Food Retail Industry Overview


The Food Retail industry includes conventional convenience, gas station/kiosk, superette, conventional club, and military conveniences stores. Most products are divided in categories such as perishables, groceries, health and beauty care, general merchandise, and pharmaceutical. Many are further subcategorized, like perishables are subdivided into meats, fish and poultry, fresh produce, dairy, frozen foods, deli, baked goods, and floral.

Opportunities are available to label your own brand to reduce cost and sell more. Deflation on prices, due to an increase in competition, has driven sales low in the past quarters. Technology has also threaten some major players who haven’t invested, as others are ahead in the game.

The strategy, in the past 10 years, was to open new stores in new locations. But, due to the high competition of other players in the market, many are restraining from opening the number of new location for the next years.

Investor outside of United States have entered in the market to compete. LidI, a German supermarket, is expected to generate 21-27 billion in revenue in the next 5 years in the U.S, and open 1,000 more locations nationwide. Discount groceries has also threaten the major players by offering competitive prices and opening more stores every year.

Competitive Structure:

Again, there are low barriers to entry and high profitability in the industry. Participants in the market operate in a highly competitive environment. The competing companies can vary in size from the big Fortune 500 companies to locally operating companies.

Mergers  and  Acquisitions  characterizes  the  industry, with major players focused on strategic acquisitions and product development, eagerly buying smaller and innovative companies with specialties in growing niches.


  1. Economy is growing, population is growing, unemployment is stable, all these key indicators incentive people to be willing in spending on food.
  1. We have good M&A exit in the industry, there are strategic and financial players willing to buy companies in the industry. All the competition attached brings more value to company’s owners and shareholders.

Also, foreign investors are willing to enter into the market.


  1. Traditional players and discount groceries have flooded into the market in the US by opening large number of stores in the past 10 years. The sales have not increase as much as they expected, which is forcing many stores to close, slow openings in the next few years. Competition is pushing for reduced prices in order to better compete, consequently is reducing margin.
  1. Big Players such as Kroger are blaming deflation as a result of a decrease in sale.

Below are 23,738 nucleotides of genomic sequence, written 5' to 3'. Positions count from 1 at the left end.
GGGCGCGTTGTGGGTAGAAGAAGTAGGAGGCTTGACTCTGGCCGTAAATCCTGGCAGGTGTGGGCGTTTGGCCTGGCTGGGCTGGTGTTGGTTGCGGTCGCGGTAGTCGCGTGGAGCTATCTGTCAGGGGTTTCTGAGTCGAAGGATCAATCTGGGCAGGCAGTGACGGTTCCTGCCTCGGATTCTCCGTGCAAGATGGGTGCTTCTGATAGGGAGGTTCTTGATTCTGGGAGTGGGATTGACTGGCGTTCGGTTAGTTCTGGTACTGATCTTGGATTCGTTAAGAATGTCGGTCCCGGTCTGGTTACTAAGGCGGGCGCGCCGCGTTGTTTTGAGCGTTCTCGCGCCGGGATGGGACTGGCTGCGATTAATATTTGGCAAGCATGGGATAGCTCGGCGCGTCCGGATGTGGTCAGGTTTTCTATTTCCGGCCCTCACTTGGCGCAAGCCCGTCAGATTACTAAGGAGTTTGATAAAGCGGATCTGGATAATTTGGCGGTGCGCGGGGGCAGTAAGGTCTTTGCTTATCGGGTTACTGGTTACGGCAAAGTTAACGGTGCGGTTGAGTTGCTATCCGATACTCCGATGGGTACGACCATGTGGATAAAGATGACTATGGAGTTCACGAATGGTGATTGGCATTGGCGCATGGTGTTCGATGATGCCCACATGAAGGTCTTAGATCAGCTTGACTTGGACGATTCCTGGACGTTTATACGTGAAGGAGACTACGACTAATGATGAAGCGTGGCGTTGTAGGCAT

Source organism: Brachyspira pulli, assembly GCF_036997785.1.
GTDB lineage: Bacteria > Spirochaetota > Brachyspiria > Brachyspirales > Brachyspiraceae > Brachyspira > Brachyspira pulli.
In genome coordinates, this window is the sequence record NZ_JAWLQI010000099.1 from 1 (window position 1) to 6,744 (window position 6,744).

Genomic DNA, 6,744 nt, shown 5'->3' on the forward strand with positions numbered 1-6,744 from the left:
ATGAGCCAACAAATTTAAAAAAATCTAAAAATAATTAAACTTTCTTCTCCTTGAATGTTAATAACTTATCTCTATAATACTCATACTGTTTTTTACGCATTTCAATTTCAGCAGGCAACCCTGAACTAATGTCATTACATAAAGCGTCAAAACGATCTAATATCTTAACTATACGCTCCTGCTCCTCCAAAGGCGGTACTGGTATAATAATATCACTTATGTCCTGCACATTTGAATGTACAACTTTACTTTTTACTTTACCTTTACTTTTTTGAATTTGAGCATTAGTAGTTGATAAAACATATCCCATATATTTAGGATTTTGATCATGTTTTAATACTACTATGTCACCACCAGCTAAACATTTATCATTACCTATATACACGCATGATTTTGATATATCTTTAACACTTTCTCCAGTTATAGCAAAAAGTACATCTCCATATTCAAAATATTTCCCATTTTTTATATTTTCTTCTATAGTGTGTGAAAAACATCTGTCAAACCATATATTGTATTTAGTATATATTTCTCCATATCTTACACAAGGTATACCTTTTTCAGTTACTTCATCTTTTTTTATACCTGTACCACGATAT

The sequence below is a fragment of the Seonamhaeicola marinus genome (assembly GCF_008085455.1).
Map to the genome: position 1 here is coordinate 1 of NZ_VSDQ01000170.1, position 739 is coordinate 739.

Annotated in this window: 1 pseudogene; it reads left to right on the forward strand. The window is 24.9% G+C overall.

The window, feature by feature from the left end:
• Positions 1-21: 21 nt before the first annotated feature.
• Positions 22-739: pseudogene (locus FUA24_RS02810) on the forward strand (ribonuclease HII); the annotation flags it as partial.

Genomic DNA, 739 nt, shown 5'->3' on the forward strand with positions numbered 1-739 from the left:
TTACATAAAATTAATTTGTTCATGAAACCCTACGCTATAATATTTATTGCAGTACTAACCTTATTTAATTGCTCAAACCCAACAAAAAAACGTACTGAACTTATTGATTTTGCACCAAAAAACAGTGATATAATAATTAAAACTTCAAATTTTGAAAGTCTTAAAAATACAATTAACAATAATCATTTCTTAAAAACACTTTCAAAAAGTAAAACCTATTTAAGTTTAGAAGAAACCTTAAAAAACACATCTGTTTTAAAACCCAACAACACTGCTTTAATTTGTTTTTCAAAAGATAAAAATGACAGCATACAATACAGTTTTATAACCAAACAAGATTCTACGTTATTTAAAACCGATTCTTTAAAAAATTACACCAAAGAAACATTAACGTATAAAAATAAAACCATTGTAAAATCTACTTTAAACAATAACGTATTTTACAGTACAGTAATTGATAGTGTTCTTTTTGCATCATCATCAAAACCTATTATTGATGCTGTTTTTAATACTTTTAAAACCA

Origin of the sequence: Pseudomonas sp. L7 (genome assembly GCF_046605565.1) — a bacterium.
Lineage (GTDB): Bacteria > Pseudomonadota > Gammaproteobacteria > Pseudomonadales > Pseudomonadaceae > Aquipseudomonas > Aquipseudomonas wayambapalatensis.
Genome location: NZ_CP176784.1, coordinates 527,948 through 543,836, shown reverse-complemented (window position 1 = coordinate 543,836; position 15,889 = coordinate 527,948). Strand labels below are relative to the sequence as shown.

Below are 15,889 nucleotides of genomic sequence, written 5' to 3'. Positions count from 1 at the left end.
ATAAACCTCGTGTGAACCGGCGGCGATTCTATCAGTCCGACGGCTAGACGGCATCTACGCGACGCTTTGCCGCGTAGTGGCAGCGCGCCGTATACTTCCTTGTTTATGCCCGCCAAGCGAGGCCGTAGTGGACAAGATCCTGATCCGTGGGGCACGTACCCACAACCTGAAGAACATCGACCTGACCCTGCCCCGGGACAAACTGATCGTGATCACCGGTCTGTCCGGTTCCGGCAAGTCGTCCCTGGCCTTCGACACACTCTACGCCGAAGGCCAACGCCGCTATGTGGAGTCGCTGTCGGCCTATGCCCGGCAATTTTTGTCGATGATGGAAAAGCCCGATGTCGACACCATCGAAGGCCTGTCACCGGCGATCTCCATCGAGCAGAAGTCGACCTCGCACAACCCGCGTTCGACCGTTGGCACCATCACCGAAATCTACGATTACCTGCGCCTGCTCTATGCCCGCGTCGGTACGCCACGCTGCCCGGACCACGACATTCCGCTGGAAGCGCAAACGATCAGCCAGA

1. The use of mobile devices can save time to pay for groceries, instead of waiting in line for 10-15 minutes. All new technology will come in favor for the customers by saving their time and money. Players who invest in the new technology will increase the number of customers and sales. It will also reduce the costs with wages, reducing the number of employees and other costs related. With quicker shopping speeds, the time and space available could be optimized to sell more to customers.
  1. Private labels can save 50% in costs to customers and companies invest in their brands to attract more people willing to spend less and keep their customer who are loyal to their brand.

  2. Threats:

    1. E-commerce. Innovation has changing how customers buy. Amazon is responsible for 42 cents for every dollar spent online. They acquired Whole Foods, which will bust the market by changing the culture to buy groceries online and delivery directly to customers. Whole Foods gave Amazon a large number of warehouses to store and distribute products quickly to customers, consequently they will reach more people in less time. Companies like Walmart and Kroger are also investing in e-commerce.
    2. Discount groceries as Aldi, LidI, and Dollar are increasing in growth with their grocery store, where they are a fast pace in expansion and plan to continue growing in the next years. As discount groceries expand, they will reach more people and increase in sales by targeting people wanting to save money by doing groceries.

    Justin Leo contributed to this report.

Carl Christensen
Carl Christensen is a Principal with Deal Capital Partners, LLC and InvestmentBank.com. Before joining InvestmentBank.com Carl served as CFO for a $50M consumer events company. He is a former employee of both Goldman Sachs and Deloitte. He brings both breadth and depth to the M&A advisory team here at InvestmentBank.com.
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